One constitution. One Law. Two different interpretations. Possible?
It certainly is, if one was to observe the conflicting versions of whether the Aam Aadmi Party's probe into corruption in the DDCA was really 'unconstitutional', even 'illegal' as per the letter written by Delhi Lieutenant Governor Najeeb Jung to the Aam Aadmi Party states.
The Union Home Ministry has stated that the inquiry which was launched weeks ago by the Delhi Government is illegal, as it doesn't have the jurisdiction to look into the affairs of the Delhi and District Cricket Association.
But legally, is this declaration as hollow as what the Home Ministry says about the Delhi Government's probe into DDCA's corruption?
What Lieutentant Governor Najeeb Jung's letter states
Owing to the fact that Delhi is not a full-fledged state, the letter states that the state government has no power to appoint a panel of the nature of which Aam Aadmi Party appointed, to investigate corruption in the DDCA.
"The Ministry of Home Affairs, Government of India, has accordingly held that the notification... issued by the Directorate of Vigilance, Government of NCT of Delhi, is unconstitutional, illegal and therefore has no legal effect."
The decision lies with the courts
Unsurprisingly, voices within the Aam Aadmi party say that the final decision lies with the courts, and that a Union Home Ministry declaration cannot derail the probe in which Chief Minister Arvind Kejriwal had appointed former Solicitor General and lawyer Gopal Subramaniam.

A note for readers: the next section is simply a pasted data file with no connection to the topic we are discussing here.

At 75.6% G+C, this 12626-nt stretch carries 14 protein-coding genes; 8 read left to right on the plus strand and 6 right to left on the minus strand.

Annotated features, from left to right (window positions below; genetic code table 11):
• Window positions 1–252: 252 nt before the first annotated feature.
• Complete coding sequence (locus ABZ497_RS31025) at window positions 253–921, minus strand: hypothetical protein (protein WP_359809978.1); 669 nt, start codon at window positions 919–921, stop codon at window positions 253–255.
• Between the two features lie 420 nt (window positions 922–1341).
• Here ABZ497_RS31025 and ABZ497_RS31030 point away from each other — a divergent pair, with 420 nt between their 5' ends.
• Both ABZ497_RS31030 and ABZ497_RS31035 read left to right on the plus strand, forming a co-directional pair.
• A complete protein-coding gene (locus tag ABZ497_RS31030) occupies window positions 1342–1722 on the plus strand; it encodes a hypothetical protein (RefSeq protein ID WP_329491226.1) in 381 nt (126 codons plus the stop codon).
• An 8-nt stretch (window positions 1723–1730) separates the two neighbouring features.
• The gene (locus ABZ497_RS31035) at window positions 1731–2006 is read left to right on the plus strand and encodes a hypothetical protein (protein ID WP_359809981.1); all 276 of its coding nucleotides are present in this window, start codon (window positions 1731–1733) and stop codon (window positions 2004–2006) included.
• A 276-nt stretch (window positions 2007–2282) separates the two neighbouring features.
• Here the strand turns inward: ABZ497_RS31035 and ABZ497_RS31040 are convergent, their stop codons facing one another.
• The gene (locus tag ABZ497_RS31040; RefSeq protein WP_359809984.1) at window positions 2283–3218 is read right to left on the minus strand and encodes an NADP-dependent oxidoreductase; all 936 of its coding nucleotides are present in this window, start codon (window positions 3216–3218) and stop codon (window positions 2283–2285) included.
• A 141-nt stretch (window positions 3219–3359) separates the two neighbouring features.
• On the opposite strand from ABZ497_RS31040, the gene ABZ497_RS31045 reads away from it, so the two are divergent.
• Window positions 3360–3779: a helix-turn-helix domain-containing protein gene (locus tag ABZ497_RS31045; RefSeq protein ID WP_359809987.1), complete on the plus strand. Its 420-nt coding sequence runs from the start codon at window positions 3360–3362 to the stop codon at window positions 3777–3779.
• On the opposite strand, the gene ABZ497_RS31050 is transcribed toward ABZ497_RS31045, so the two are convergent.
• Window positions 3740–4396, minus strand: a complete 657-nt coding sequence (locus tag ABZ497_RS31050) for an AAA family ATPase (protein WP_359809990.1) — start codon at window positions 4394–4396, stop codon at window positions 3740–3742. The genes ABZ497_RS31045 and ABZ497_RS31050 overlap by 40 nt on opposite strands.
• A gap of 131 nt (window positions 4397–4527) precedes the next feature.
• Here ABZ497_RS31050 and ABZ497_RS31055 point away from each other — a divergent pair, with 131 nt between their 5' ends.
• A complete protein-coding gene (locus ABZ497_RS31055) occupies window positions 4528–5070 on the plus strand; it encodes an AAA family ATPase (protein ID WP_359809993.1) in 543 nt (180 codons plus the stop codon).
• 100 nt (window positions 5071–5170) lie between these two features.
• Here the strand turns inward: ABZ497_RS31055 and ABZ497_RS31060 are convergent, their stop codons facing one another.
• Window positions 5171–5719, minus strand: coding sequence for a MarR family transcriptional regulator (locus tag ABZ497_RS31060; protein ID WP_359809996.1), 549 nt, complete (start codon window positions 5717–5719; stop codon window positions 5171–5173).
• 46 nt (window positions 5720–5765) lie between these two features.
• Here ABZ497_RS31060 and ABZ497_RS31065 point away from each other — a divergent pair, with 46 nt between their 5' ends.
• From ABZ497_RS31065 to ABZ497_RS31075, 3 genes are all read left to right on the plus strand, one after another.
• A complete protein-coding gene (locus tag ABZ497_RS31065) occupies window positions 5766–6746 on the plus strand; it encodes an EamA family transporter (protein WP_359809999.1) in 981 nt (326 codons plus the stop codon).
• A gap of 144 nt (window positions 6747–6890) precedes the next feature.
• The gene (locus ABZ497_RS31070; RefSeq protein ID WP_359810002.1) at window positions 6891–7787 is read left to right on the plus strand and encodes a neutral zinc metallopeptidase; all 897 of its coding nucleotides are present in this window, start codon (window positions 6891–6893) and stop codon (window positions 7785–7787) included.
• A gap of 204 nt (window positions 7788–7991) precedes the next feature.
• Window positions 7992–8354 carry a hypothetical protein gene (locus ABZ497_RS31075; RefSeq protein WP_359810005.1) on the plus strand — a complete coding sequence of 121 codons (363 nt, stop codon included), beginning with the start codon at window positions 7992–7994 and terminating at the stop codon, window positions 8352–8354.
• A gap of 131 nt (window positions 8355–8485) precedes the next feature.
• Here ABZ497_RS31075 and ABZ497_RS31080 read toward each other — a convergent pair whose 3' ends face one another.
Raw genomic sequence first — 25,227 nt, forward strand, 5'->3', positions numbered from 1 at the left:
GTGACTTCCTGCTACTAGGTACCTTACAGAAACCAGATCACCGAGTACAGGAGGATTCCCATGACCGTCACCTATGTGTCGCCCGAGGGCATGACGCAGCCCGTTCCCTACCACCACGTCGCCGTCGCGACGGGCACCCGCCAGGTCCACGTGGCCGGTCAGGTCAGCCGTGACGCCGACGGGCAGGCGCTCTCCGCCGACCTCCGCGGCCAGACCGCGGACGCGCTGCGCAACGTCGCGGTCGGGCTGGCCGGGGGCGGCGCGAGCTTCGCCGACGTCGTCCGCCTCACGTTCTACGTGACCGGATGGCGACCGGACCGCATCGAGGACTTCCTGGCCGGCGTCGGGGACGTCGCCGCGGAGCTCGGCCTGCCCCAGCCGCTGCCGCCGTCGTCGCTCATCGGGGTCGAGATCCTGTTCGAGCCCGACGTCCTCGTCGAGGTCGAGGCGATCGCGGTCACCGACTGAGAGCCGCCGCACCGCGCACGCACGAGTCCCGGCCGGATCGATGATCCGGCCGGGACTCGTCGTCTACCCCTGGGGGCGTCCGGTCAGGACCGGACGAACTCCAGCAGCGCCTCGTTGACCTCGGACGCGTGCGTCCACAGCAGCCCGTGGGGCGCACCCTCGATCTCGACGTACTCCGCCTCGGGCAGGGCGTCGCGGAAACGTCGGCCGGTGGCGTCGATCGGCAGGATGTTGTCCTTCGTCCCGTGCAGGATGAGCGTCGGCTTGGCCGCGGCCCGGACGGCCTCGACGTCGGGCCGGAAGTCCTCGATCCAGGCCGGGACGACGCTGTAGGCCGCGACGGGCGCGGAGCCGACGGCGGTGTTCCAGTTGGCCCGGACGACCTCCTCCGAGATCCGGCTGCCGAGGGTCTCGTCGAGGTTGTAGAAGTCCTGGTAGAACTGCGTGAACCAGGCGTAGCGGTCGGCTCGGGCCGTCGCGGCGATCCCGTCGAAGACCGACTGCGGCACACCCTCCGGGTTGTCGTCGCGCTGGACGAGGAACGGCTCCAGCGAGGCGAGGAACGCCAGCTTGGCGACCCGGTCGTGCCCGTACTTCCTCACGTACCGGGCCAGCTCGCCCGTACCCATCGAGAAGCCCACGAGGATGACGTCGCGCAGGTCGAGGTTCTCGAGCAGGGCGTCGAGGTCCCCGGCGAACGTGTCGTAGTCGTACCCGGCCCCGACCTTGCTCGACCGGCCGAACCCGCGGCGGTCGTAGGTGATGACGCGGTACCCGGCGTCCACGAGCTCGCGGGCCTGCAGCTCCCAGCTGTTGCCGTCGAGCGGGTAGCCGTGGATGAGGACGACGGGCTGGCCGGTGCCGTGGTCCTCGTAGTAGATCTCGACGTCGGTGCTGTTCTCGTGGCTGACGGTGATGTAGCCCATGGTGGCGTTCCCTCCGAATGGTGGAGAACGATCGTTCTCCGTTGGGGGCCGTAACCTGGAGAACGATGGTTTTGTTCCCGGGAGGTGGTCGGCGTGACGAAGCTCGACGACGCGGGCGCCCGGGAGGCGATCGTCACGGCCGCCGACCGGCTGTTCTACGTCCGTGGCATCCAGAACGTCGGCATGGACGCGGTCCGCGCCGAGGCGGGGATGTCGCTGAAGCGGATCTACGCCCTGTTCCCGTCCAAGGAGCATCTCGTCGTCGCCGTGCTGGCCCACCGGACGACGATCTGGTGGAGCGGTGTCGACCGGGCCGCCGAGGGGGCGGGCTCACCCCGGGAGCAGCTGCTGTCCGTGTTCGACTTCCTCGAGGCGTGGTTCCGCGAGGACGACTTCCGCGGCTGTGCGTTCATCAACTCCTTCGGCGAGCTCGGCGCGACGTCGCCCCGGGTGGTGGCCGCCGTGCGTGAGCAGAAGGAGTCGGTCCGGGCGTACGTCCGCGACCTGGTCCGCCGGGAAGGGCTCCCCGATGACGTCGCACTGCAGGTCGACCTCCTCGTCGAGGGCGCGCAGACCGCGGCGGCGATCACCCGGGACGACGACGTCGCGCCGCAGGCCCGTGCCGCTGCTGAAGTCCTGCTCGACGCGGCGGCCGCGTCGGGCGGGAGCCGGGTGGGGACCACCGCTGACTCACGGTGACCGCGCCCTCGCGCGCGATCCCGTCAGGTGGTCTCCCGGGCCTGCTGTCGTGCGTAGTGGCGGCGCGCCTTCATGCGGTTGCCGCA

Subramaniam is to investigate the matter in detail, following a nearly 250-page report that was submitted by a three-member panel (also appointed by Kejriwal) that is now merely being called a 'preliminary assessment'. Clearly, Mr Chief Minister is not letting the DDCA breathe easy.
Speaking on the matter, Aam Aadmi Party co-founder and spokesperson Rahul Mehra said,
"As far as the central government is concerned, everything that the state government of Delhi is doing is unconstitutional. But at the same time, they are running away from arguing the matter in the High Court. Adjournments after adjournments are being given by the court, the lawyers haven't even started on the other side where the constitutional matters have to be addressed!"
"We have a different interpretation of the provisions of the constitution, and the central government looks at it in a very (according to us) myopic manner from their own tinted lense. They are giving it a political colour when the constitution clearly says that the mandate lies with the state government".
"And since when has it become the question that whatever the Ministry of Home Affairs decides is the final thing? We still live in a rule of law, we are in a democracy, in a country where the final verdict is always of the judiciary."
The Jaitley offensive
Till then, let the mudslinging continue.